2. Market-Test Your Concepts to Friends and Peers
Try bouncing the idea off of your friends and peers and observing their reactions. While this could work for any genre, it’s especially applicable for the horror concepts because you are tapping into a very personal and emotional subject: fear. Whatever the horror concept may be, test it out on those you know and observe their reactions. You will immediately know if you’re tapping into a primal fear that we all have, and perhaps have yet to explore in movies.
3. Internalize All the Structures of Your Favorite Horror Movies
This isn’t about copying horror movies that have come before. Rather, it’s about making note of how great horror movies have succeeded in scaring the living daylights out of audiences. Since that is the primary goal of any horror movie, you want to know all the tricks of the trade. Your job as a screenwriter is to take those tricks, put your own spin on them, and make them your own.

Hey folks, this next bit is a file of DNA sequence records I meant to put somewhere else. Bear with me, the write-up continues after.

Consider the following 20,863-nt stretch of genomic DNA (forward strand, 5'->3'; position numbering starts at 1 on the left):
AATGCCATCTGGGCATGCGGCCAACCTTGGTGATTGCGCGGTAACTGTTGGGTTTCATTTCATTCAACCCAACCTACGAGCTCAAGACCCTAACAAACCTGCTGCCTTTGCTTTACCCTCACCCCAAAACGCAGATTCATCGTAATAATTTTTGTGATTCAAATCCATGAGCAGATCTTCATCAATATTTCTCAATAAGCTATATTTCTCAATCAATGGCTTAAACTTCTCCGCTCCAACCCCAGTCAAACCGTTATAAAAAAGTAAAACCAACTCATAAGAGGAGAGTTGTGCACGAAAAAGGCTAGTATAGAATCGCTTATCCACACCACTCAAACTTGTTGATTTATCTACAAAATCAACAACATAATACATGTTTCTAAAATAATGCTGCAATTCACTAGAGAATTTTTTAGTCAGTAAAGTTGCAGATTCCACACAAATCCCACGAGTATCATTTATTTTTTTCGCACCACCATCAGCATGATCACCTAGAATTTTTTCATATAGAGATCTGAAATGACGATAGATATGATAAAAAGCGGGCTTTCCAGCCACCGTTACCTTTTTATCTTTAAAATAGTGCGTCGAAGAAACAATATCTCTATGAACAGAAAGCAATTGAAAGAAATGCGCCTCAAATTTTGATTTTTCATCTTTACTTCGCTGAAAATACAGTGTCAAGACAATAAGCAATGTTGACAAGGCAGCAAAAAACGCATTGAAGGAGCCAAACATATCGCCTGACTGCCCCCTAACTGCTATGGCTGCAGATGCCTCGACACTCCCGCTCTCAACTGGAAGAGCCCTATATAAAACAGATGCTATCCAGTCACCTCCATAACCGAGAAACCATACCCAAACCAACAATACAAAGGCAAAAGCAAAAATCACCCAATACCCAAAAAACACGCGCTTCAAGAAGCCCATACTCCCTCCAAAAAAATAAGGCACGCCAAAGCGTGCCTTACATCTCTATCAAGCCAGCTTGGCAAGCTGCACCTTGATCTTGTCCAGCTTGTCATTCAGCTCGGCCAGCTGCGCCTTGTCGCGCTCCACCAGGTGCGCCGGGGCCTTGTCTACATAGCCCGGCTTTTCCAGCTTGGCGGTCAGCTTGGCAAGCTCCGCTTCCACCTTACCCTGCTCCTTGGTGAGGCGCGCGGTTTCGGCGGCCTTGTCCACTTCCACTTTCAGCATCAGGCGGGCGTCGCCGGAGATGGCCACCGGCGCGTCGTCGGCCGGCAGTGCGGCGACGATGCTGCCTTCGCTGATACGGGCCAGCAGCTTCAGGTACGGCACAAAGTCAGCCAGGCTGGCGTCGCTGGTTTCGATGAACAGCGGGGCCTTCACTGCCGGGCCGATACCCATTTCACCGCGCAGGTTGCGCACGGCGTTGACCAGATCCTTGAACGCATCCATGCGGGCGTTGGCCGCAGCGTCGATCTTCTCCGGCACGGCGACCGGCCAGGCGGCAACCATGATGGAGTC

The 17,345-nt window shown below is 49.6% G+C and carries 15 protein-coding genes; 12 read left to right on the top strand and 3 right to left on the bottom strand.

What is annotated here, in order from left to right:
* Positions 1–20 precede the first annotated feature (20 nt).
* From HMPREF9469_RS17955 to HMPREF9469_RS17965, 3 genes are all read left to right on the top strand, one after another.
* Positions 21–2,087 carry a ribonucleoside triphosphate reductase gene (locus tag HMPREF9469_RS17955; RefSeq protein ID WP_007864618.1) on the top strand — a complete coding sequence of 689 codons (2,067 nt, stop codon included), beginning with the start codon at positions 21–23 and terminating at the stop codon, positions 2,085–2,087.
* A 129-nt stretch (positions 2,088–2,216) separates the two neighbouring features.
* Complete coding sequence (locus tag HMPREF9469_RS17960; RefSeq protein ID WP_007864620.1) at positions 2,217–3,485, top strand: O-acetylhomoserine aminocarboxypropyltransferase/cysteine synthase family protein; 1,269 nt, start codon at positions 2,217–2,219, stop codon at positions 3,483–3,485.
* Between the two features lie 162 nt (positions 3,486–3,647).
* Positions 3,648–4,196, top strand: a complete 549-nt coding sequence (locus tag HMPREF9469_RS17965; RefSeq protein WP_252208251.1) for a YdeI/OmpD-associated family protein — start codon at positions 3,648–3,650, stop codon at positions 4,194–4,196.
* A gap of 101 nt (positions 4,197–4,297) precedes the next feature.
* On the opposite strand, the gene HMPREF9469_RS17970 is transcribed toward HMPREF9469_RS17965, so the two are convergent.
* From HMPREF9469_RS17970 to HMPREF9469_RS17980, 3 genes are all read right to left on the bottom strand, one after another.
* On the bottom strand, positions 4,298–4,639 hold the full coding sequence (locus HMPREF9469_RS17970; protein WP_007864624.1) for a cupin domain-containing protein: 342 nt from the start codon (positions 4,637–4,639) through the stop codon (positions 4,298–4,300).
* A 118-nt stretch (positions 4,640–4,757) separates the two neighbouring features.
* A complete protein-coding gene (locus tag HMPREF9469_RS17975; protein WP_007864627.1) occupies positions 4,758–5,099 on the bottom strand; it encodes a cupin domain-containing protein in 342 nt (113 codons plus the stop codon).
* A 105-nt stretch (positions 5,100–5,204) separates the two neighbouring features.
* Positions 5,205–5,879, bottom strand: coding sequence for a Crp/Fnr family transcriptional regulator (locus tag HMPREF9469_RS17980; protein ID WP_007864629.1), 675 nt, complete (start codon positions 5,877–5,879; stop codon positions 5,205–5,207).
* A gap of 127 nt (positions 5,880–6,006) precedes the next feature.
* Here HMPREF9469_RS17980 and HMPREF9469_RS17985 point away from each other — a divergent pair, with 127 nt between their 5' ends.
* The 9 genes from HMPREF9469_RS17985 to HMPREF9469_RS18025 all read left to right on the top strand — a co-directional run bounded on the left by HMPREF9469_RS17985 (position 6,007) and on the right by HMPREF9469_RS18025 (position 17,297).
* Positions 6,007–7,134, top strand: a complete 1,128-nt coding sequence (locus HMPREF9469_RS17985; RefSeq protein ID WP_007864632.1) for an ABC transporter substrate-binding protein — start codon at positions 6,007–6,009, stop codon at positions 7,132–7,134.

4. Respect the Feedback and Notes You Get
This rule applies to all screenwriting, but to put the focus on horror writing, it means that any feedback you get from mentors, peers, producers or executives should always be respected. When a question has been brought up regarding your script, that should be an immediate concern or point of interest. Instead of pushing against that, you should embrace it. Your job as the screenwriter is to interpret that feedback and those notes. The people giving them are just sharing their initial reactions. Chances are they don’t know the answers to the questions they raise. That’s not their job, but yours.